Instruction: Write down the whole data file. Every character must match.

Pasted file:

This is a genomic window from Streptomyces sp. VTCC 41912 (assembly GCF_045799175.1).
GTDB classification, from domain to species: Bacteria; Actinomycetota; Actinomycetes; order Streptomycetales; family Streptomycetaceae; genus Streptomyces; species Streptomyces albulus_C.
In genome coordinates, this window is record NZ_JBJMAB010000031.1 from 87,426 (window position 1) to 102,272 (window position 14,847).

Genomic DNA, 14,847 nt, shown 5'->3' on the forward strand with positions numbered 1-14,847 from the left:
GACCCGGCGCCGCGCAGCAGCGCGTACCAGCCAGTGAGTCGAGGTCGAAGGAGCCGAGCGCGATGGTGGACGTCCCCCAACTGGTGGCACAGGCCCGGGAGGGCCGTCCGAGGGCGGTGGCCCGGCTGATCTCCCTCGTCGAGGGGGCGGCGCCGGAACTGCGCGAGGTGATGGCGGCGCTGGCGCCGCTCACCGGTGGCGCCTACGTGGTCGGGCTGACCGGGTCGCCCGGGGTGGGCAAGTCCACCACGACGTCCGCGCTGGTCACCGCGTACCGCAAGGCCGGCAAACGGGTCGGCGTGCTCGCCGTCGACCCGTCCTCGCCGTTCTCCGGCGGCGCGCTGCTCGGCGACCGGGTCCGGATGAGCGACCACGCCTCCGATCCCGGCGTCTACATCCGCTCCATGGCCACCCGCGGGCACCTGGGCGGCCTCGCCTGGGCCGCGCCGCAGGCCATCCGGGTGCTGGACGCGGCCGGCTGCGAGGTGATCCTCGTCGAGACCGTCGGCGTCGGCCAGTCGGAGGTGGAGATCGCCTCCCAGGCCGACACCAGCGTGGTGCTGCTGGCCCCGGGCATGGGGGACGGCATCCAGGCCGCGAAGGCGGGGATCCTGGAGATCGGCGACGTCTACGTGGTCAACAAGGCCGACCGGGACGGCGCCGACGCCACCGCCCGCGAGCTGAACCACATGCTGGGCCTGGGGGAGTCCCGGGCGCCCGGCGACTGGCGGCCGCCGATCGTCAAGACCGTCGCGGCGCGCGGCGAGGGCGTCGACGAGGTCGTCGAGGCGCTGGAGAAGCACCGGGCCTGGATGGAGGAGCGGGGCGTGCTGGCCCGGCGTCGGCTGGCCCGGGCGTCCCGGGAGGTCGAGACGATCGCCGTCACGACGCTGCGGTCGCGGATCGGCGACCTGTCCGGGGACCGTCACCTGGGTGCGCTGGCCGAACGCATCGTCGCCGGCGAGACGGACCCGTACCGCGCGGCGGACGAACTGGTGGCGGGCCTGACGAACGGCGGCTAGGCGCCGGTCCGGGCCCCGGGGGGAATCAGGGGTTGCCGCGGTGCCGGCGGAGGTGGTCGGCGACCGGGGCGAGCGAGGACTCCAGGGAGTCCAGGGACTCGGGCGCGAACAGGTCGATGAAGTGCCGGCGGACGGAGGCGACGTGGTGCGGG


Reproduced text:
This is a genomic window from Streptomyces sp. VTCC 41912 (assembly GCF_045799175.1).
GTDB classification, from domain to species: Bacteria; Actinomycetota; Actinomycetes; order Streptomycetales; family Streptomycetaceae; genus Streptomyces; species Streptomyces albulus_C.
In genome coordinates, this window is record NZ_JBJMAB010000031.1 from 87,426 (window position 1) to 102,272 (window position 14,847).

Genomic DNA, 14,847 nt, shown 5'->3' on the forward strand with positions numbered 1-14,847 from the left:
GACCCGGCGCCGCGCAGCAGCGCGTACCAGCCAGTGAGTCGAGGTCGAAGGAGCCGAGCGCGATGGTGGACGTCCCCCAACTGGTGGCACAGGCCCGGGAGGGCCGTCCGAGGGCGGTGGCCCGGCTGATCTCCCTCGTCGAGGGGGCGGCGCCGGAACTGCGCGAGGTGATGGCGGCGCTGGCGCCGCTCACCGGTGGCGCCTACGTGGTCGGGCTGACCGGGTCGCCCGGGGTGGGCAAGTCCACCACGACGTCCGCGCTGGTCACCGCGTACCGCAAGGCCGGCAAACGGGTCGGCGTGCTCGCCGTCGACCCGTCCTCGCCGTTCTCCGGCGGCGCGCTGCTCGGCGACCGGGTCCGGATGAGCGACCACGCCTCCGATCCCGGCGTCTACATCCGCTCCATGGCCACCCGCGGGCACCTGGGCGGCCTCGCCTGGGCCGCGCCGCAGGCCATCCGGGTGCTGGACGCGGCCGGCTGCGAGGTGATCCTCGTCGAGACCGTCGGCGTCGGCCAGTCGGAGGTGGAGATCGCCTCCCAGGCCGACACCAGCGTGGTGCTGCTGGCCCCGGGCATGGGGGACGGCATCCAGGCCGCGAAGGCGGGGATCCTGGAGATCGGCGACGTCTACGTGGTCAACAAGGCCGACCGGGACGGCGCCGACGCCACCGCCCGCGAGCTGAACCACATGCTGGGCCTGGGGGAGTCCCGGGCGCCCGGCGACTGGCGGCCGCCGATCGTCAAGACCGTCGCGGCGCGCGGCGAGGGCGTCGACGAGGTCGTCGAGGCGCTGGAGAAGCACCGGGCCTGGATGGAGGAGCGGGGCGTGCTGGCCCGGCGTCGGCTGGCCCGGGCGTCCCGGGAGGTCGAGACGATCGCCGTCACGACGCTGCGGTCGCGGATCGGCGACCTGTCCGGGGACCGTCACCTGGGTGCGCTGGCCGAACGCATCGTCGCCGGCGAGACGGACCCGTACCGCGCGGCGGACGAACTGGTGGCGGGCCTGACGAACGGCGGCTAGGCGCCGGTCCGGGCCCCGGGGGGAATCAGGGGTTGCCGCGGTGCCGGCGGAGGTGGTCGGCGACCGGGGCGAGCGAGGACTCCAGGGAGTCCAGGGACTCGGGCGCGAACAGGTCGATGAAGTGCCGGCGGACGGAGGCGACGTGGTGCGGG